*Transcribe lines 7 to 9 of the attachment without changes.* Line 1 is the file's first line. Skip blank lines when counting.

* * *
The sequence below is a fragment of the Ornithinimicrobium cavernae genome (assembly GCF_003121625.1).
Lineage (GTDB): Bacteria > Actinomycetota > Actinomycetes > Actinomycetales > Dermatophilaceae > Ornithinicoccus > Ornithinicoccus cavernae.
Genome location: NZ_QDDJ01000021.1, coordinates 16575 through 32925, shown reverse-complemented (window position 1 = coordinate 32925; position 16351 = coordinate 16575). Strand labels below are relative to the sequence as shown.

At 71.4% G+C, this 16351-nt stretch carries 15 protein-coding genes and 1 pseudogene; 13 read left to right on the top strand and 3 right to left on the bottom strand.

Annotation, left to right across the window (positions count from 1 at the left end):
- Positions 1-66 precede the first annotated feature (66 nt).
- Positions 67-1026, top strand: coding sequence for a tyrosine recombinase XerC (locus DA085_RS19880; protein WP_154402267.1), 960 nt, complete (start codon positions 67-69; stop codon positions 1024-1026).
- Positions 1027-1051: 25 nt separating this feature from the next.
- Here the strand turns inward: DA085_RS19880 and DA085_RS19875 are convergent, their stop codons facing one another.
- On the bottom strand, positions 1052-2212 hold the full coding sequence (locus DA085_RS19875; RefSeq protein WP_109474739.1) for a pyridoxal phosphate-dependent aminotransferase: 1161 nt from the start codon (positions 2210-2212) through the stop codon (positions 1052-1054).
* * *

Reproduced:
- Positions 67-1026, top strand: coding sequence for a tyrosine recombinase XerC (locus DA085_RS19880; protein WP_154402267.1), 960 nt, complete (start codon positions 67-69; stop codon positions 1024-1026).
- Positions 1027-1051: 25 nt separating this feature from the next.
- Here the strand turns inward: DA085_RS19880 and DA085_RS19875 are convergent, their stop codons facing one another.